EXCLUSIVE: Sky’s entertainment format Revolution may be reminiscent of Rollerball but the British pay-TV broadcaster is set to soften the edges with a pair of kids’ spin-offs. I hear that the network is currently casting for two youth-skewing takes on the Znak & Co.-produced show.

Sky is currently searching for kids aged five to 12 with a passion for action sports to appear in Revolution: Skills and has also ordered Revolution Cuts, based on the big-budget skateboarding and BMX format. It is looking for skateboarders, BMXers, rollerbladers and scooter kids. Revolution Skills will see the pros teach kids tricks, while Revolution Cuts is a compilation of the original series aimed at youngsters. Both are fifteen episodes of ten minutes.

Motion Content Group, the rebranded GroupM Entertainment run by Richard Foster, is co-producing alongside Natalka Znak’s transatlantic indie.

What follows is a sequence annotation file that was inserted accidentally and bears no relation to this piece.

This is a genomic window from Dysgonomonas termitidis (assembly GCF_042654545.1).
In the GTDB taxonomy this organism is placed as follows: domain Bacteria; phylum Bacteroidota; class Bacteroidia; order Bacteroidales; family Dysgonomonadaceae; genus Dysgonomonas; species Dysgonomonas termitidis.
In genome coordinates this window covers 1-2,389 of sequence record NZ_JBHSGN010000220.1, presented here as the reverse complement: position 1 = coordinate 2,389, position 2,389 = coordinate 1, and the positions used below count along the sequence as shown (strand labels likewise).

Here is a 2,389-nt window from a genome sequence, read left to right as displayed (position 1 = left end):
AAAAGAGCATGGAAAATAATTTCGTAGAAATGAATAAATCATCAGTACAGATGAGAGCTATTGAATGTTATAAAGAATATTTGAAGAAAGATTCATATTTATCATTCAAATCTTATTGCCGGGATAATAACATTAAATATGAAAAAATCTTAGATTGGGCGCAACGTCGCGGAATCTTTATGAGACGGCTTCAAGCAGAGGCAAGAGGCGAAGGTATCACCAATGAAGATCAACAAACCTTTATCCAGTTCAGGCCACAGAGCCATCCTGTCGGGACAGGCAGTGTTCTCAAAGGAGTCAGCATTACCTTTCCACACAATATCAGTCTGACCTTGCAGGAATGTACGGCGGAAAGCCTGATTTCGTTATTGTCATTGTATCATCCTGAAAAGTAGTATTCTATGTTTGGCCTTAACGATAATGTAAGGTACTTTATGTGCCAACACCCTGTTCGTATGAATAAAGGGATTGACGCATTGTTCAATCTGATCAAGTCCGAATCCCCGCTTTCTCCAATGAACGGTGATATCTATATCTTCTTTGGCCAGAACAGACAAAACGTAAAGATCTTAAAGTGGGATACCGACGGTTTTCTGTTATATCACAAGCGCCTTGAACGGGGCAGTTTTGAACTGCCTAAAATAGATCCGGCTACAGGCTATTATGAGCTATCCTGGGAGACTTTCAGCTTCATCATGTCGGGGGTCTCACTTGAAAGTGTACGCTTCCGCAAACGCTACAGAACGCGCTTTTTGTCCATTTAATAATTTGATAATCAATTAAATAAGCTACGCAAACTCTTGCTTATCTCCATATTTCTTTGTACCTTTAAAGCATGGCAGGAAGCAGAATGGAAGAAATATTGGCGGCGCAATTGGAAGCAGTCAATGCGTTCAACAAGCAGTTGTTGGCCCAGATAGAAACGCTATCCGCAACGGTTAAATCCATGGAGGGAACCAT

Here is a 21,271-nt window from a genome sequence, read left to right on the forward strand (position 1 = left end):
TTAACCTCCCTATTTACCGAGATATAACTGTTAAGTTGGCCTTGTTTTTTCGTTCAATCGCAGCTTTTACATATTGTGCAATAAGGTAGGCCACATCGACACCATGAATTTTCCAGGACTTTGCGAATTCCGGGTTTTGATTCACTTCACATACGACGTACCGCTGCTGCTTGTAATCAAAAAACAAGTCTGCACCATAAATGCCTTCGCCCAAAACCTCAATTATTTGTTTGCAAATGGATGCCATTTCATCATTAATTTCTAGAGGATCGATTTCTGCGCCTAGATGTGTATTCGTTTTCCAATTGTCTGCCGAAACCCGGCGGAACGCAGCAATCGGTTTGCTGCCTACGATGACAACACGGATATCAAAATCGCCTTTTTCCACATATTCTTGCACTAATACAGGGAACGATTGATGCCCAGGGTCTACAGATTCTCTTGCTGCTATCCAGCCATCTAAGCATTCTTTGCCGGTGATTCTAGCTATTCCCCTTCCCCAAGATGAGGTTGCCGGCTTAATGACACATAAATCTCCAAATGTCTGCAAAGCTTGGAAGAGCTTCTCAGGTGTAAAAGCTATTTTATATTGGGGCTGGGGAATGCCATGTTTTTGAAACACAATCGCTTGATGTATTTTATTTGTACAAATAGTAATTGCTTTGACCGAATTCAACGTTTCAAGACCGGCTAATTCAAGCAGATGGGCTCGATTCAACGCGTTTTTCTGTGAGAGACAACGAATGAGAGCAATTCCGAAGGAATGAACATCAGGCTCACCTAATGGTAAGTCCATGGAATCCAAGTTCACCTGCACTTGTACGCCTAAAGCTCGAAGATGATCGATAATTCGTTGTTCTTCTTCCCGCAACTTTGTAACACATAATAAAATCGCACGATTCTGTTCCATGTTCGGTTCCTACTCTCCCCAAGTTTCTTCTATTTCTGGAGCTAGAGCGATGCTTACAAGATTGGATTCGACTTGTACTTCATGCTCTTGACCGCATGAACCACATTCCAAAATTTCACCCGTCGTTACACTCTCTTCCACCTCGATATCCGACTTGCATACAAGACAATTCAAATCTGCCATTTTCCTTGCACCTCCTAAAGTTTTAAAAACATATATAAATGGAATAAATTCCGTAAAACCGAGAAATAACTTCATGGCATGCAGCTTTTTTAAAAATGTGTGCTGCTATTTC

The show is one of Sky One’s latest high-end entertainment bets since it revamped the channel’s strategy last year. The kids’ spin-offs will air on its Sky Kids app as well as its on-demand service.

Sky launched its kids app in 2016 as it looked to tie up younger viewers. It launched with a reboot of iconic animation Morph from Aardman Animations and has also commissioned shows including wildlife series Monkeys and Apes: Wild Files from Offspring Films. The service, which also features a raft of third party series from the likes of Cartoon Network, Disney and Nickelodeon, is run by Sky’s head of kids content Lucy Murphy.

The move comes after Znak & Co., run by I’m A Celebrity… Get Me Out Of Here producer Znak, recently scored a U.S. pilot for Revolution. It is working with Fox on the competition format. Znak said recently that she sold the show to the U.S. network in “quite possibly the worst pitch of all time”.

“I couldn’t get any of my materials or the tape to play but then I just told them about the show and they absolutely loved. They said it’s like Ninja Warrior, in the sense that it’s exciting, it’s sport, it’s got very strong characters, so it has that co-viewing feeling. You’re watching it for the thrills, spills and amazing drama and amazing accidents that we dealt with all of the time but actually you’re really rooting for people and turning on week after week to see how they do. It’s got everything a breakout entertainment show should have,” she added.